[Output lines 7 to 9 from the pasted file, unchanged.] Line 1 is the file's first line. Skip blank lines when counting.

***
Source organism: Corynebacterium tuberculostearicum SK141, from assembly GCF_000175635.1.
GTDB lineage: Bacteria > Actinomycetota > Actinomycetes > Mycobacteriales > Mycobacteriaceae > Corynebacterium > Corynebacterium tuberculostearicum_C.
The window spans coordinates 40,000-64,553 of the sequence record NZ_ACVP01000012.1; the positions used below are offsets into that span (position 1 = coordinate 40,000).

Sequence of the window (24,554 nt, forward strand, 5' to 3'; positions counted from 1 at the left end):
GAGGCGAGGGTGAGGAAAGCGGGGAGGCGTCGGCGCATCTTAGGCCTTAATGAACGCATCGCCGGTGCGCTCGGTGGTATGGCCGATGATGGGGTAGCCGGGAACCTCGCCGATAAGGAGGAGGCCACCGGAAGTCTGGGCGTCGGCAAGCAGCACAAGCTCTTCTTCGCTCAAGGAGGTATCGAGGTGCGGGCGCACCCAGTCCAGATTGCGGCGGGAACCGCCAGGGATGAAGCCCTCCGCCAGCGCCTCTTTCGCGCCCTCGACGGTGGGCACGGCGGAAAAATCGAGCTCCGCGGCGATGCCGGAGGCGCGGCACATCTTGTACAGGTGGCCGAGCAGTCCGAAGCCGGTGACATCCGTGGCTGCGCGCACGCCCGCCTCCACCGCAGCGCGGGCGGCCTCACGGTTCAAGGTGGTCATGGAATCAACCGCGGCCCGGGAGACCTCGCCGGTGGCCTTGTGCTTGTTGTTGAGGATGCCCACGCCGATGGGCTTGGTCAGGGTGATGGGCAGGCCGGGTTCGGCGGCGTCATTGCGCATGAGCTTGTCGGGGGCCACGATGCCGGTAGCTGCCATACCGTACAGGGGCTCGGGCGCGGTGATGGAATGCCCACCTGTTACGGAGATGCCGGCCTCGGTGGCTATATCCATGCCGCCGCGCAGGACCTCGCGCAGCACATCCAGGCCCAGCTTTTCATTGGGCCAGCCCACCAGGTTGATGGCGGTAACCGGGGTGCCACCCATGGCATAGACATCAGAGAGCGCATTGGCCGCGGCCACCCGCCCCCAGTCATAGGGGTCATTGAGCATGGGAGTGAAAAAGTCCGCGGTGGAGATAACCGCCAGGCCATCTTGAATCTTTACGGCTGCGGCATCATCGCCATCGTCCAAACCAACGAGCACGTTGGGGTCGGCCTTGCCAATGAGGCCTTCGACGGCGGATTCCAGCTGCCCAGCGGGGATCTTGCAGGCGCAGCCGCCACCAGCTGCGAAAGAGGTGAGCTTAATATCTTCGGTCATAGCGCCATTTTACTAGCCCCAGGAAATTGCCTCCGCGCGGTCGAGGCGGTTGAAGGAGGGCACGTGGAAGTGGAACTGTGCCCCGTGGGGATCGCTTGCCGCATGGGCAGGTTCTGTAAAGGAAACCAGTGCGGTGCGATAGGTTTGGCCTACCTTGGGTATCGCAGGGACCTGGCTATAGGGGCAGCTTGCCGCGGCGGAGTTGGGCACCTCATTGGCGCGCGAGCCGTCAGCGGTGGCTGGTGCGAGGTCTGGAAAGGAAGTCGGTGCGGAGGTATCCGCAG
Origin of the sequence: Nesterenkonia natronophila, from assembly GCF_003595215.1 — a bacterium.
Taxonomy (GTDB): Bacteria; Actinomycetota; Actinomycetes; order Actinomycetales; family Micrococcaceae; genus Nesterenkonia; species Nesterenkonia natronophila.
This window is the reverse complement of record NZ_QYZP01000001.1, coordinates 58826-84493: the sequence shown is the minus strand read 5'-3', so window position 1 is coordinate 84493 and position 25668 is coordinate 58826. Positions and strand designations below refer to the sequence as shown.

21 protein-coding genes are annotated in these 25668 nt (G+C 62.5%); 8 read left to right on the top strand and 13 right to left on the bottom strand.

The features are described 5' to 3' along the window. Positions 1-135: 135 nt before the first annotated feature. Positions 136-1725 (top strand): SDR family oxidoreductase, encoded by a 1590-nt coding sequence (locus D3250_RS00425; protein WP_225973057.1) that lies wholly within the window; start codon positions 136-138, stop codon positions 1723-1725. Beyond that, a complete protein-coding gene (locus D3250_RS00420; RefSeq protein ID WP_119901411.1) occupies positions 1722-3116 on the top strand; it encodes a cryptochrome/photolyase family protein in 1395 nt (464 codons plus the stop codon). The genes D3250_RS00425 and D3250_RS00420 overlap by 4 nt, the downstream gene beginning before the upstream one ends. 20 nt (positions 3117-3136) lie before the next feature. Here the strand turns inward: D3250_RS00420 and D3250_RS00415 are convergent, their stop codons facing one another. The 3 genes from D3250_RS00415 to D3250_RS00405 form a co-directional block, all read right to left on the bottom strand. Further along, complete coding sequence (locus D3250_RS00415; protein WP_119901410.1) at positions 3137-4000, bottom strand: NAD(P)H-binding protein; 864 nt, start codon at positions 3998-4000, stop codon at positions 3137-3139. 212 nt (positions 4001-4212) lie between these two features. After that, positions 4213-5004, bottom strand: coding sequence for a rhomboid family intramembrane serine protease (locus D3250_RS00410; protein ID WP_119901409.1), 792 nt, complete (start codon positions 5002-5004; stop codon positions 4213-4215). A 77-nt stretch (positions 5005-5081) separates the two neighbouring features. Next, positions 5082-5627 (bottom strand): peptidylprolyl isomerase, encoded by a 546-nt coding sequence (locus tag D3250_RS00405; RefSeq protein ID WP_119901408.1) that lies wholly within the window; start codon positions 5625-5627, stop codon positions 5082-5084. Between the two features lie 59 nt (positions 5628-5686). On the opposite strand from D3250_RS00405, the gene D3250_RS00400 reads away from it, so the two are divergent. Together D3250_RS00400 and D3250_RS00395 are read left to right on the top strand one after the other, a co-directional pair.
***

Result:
Taxonomy (GTDB): Bacteria; Actinomycetota; Actinomycetes; order Actinomycetales; family Micrococcaceae; genus Nesterenkonia; species Nesterenkonia natronophila.
This window is the reverse complement of record NZ_QYZP01000001.1, coordinates 58826-84493: the sequence shown is the minus strand read 5'-3', so window position 1 is coordinate 84493 and position 25668 is coordinate 58826. Positions and strand designations below refer to the sequence as shown.

21 protein-coding genes are annotated in these 25668 nt (G+C 62.5%); 8 read left to right on the top strand and 13 right to left on the bottom strand.